Holding animals in enclosures that block emigration causes demographic abnormalities called "fence effects." Experimenters have built exits that require animals to move through unfavorable conditions to leave enclosures. There are doubts about whether individuals that cross these challenging exits are true emigrants. We tested whether an exit that required house mice (Mus musculus) to swim through a water-filled trough was used only by mice triggered to emigrate from an experimental enclosure. Also, we examined the responses of mice to the availability of resources and the presence of conspecific adult animals in a small enclosure with an exit and in an enclosure made by joining two single enclosures. All mice left a barren enclosure within 12 h but no mice left during 7-day trials in a resource-rich enclosure during spring and summer. At the end of trials with repeated introduction of pairs of mice, about 85% of resident mice were the first mice added. Nearly all mice added later left the enclosure. A relatively constant number of mice became residents in small enclosures and about 2.3 times as many mice resided in double enclosures. Mice readily found and used exits when motivated to leave and did not accidentally pass through exits during routine exploration. Thus, mice that stayed in enclosures were not "fenced in" by the water-filled exit and exhibited residency as in nature. Tests of exits should give ecologists confidence that animals can display normal residency and emigration behaviors in experimental settings. The defense of resources by residents and the emigration of excess animals resulted in a consistent limit to the number of animals able to reside in enclosures.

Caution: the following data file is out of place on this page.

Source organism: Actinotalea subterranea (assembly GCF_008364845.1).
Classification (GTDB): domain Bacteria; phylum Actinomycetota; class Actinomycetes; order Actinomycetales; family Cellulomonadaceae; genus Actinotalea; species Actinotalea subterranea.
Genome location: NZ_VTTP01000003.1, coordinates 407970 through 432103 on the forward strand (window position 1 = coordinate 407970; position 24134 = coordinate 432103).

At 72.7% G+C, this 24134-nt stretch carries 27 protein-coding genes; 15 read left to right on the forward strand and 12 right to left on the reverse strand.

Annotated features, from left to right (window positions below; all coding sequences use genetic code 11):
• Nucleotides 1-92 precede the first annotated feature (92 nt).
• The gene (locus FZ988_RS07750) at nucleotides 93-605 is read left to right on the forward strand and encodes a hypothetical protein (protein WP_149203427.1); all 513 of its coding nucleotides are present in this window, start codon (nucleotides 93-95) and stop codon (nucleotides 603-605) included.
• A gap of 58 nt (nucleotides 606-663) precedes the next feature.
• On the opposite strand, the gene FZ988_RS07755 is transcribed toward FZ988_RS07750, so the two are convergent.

ASJC Scopus subject areas
- Ecology, Evolution, Behavior and Systematics
- Animal Science and Zoology